I, along with some heathen buddies at the UChicago Secular Alliance, are taking a tour of the many religious services around the Chicago-land area. We plan on going to Christian churches, Muslim mosques, Jewish synagogues, and more. We started our journey today at Living Hope, a small Presbyterian church that has its services at one of UChicago’s buildings.
First of all, the music was excellent. It was much more lively and eventful than the last church I’ve been to; a Jehovah’s Witness sermon literally bored me to yawning tears.
Most admirable was the community’s concern with violence and injustice in the local community. Though I don’t agree with prayer as a treatment for a serious problem, people at the church demonstrated that they were very aware of the insane amounts of shootings and criminal activities on our own streets. Inspired by this, I hope to speak to this topic and/or raise awareness at an SSA meeting.
After the sermon, the Pastor gave us a chance to have a Q/A session which was quite productive. We got to ask questions like, “how does faith impact your life?” and “Why do you pray?”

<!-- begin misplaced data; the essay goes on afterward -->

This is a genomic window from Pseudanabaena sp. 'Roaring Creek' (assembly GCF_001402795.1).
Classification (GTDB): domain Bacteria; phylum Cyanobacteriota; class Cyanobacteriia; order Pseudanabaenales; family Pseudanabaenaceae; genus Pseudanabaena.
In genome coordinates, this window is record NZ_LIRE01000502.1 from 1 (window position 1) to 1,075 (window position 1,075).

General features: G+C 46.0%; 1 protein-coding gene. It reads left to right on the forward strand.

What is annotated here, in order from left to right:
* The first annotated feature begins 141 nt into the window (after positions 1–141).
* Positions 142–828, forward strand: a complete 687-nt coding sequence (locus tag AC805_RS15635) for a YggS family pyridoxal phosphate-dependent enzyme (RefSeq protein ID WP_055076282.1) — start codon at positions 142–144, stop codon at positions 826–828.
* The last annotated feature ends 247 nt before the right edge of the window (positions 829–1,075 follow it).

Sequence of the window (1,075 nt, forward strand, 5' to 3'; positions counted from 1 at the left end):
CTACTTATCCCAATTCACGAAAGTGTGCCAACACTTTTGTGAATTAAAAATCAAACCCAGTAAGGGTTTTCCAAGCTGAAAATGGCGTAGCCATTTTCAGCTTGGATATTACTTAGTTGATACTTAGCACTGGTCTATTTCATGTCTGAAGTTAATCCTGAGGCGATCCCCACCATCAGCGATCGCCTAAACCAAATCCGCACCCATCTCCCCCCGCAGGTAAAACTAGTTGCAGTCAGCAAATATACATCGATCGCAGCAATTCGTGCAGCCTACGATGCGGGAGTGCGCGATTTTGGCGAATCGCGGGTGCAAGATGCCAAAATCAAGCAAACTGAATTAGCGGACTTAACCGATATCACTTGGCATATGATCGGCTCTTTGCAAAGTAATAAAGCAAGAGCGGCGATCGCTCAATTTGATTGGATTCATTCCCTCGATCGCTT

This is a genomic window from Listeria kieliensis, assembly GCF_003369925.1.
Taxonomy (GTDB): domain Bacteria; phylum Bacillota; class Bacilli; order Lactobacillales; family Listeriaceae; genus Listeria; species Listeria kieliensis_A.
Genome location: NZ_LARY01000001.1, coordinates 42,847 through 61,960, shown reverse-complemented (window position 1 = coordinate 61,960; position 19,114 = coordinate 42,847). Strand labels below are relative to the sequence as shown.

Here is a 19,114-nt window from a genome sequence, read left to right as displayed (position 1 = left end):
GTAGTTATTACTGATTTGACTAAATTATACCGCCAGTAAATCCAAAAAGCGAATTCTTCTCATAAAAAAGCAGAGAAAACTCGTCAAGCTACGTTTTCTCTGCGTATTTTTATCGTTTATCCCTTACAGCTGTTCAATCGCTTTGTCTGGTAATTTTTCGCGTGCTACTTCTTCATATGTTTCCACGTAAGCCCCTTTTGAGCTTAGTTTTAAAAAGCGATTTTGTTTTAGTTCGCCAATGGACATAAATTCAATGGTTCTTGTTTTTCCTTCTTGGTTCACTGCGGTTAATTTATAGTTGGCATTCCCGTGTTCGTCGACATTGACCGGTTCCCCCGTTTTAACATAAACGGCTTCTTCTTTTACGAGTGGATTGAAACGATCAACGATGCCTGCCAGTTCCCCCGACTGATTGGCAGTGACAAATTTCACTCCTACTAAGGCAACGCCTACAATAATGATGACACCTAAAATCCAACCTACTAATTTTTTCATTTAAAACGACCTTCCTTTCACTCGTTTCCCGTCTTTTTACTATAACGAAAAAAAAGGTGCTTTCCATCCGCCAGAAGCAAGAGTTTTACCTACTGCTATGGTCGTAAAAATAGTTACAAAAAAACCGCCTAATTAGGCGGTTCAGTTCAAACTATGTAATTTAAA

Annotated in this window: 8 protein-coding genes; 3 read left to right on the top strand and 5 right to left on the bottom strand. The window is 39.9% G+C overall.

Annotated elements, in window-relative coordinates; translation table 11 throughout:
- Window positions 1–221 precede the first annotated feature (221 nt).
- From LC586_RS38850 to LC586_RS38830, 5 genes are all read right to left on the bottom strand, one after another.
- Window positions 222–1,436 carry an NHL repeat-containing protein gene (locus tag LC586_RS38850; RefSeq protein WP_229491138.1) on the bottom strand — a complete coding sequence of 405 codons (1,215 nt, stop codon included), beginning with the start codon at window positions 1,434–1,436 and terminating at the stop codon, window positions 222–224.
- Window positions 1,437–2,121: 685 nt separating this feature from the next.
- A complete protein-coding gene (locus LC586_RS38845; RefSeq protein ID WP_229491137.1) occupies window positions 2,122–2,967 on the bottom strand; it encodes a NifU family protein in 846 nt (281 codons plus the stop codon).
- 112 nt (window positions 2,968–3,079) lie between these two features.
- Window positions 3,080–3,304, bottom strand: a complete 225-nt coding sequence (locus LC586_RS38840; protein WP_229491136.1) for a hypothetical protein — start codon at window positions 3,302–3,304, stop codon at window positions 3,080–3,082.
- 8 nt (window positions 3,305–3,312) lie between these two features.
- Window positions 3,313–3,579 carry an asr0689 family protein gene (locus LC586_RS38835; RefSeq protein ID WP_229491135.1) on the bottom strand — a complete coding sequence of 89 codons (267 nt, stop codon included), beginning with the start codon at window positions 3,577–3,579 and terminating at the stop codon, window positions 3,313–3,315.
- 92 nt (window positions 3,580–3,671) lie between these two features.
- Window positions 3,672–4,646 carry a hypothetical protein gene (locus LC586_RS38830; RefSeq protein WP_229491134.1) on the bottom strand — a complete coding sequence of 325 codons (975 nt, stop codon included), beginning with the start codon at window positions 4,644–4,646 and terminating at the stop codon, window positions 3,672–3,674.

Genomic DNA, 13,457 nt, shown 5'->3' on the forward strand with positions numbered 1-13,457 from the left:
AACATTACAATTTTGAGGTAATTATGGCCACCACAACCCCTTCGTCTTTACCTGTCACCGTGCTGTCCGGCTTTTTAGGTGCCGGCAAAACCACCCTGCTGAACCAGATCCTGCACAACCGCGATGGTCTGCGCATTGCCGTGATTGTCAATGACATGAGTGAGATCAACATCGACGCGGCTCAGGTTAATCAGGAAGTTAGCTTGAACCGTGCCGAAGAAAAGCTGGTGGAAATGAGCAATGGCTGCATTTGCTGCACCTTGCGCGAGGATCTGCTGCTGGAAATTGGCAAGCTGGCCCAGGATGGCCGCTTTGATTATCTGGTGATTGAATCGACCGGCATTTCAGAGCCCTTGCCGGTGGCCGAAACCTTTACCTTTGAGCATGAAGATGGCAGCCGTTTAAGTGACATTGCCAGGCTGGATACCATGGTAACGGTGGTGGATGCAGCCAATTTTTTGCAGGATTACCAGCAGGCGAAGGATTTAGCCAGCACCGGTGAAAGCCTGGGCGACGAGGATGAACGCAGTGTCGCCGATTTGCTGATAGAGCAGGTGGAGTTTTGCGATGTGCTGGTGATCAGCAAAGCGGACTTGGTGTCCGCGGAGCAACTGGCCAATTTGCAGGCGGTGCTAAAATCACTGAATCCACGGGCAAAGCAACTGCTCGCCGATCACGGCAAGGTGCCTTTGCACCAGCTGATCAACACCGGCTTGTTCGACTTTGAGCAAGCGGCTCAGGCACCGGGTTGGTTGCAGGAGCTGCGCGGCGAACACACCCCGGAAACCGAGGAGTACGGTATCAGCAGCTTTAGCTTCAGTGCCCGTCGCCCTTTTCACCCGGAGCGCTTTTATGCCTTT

The first question I got to ask related to the service because there were quite a few instances when people prayed for people to get well in a hospital. I was wondering if people actually thought that their prayers would have an effect on the outcome. The answers I got, frankly, really surprised me.
There was a young lady who said she knew prayer worked because she or one of her friends (these things are always anecdotal, so bear with me here) had a miracle cure that was inexplicable. One day, a person didn’t need crutches anymore. The pastor also referenced a few examples in his life when people suddenly got better. I had no idea in this day and age, much less in an environment like the University of Chicago, people still subscribe to these superstitious beliefs about faith-healing. Of course, there was some discussion about scientific studies about the (non)influence of prayer, but few seemed to understand that virtually all the scientific literature pointed to the fact that prayer has no medical effect. Someone briefly mentioned this study which showed that only when patients knew that they were being prayed for was there an effect (and the effect was negative because of performance anxiety).